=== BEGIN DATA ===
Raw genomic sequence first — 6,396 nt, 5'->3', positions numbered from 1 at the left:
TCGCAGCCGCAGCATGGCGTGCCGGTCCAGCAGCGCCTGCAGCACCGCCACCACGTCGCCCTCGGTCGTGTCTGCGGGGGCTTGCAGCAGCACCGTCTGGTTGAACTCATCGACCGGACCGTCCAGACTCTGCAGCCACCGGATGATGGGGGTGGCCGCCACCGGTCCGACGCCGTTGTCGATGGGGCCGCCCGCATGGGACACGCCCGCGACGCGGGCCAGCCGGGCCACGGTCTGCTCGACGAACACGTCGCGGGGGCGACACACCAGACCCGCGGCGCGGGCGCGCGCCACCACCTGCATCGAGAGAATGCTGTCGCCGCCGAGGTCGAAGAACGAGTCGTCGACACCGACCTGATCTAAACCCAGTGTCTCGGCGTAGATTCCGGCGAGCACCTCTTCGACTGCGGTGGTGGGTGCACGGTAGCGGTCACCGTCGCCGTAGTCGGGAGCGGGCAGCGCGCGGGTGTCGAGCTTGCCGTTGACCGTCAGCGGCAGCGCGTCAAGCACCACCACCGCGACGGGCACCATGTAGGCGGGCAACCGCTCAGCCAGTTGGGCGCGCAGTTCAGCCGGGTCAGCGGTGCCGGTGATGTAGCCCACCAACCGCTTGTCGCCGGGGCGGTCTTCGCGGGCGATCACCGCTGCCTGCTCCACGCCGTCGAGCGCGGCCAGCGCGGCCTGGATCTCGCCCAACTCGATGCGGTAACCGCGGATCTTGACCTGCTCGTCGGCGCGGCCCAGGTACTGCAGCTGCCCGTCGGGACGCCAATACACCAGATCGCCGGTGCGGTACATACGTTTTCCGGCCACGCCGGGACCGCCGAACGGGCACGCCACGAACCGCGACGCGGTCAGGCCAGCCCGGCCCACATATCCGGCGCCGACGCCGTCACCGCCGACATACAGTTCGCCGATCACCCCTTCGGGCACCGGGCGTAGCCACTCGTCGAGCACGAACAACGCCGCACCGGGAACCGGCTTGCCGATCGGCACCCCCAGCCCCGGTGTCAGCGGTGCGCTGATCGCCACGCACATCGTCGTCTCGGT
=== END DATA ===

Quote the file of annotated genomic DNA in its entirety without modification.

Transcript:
Raw genomic sequence first — 6,396 nt, 5'->3', positions numbered from 1 at the left:
TCGCAGCCGCAGCATGGCGTGCCGGTCCAGCAGCGCCTGCAGCACCGCCACCACGTCGCCCTCGGTCGTGTCTGCGGGGGCTTGCAGCAGCACCGTCTGGTTGAACTCATCGACCGGACCGTCCAGACTCTGCAGCCACCGGATGATGGGGGTGGCCGCCACCGGTCCGACGCCGTTGTCGATGGGGCCGCCCGCATGGGACACGCCCGCGACGCGGGCCAGCCGGGCCACGGTCTGCTCGACGAACACGTCGCGGGGGCGACACACCAGACCCGCGGCGCGGGCGCGCGCCACCACCTGCATCGAGAGAATGCTGTCGCCGCCGAGGTCGAAGAACGAGTCGTCGACACCGACCTGATCTAAACCCAGTGTCTCGGCGTAGATTCCGGCGAGCACCTCTTCGACTGCGGTGGTGGGTGCACGGTAGCGGTCACCGTCGCCGTAGTCGGGAGCGGGCAGCGCGCGGGTGTCGAGCTTGCCGTTGACCGTCAGCGGCAGCGCGTCAAGCACCACCACCGCGACGGGCACCATGTAGGCGGGCAACCGCTCAGCCAGTTGGGCGCGCAGTTCAGCCGGGTCAGCGGTGCCGGTGATGTAGCCCACCAACCGCTTGTCGCCGGGGCGGTCTTCGCGGGCGATCACCGCTGCCTGCTCCACGCCGTCGAGCGCGGCCAGCGCGGCCTGGATCTCGCCCAACTCGATGCGGTAACCGCGGATCTTGACCTGCTCGTCGGCGCGGCCCAGGTACTGCAGCTGCCCGTCGGGACGCCAATACACCAGATCGCCGGTGCGGTACATACGTTTTCCGGCCACGCCGGGACCGCCGAACGGGCACGCCACGAACCGCGACGCGGTCAGGCCAGCCCGGCCCACATATCCGGCGCCGACGCCGTCACCGCCGACATACAGTTCGCCGATCACCCCTTCGGGCACCGGGCGTAGCCACTCGTCGAGCACGAACAACGCCGCACCGGGAACCGGCTTGCCGATCGGCACCCCCAGCCCCGGTGTCAGCGGTGCGCTGATCGCCACGCACATCGTCGTCTCGGT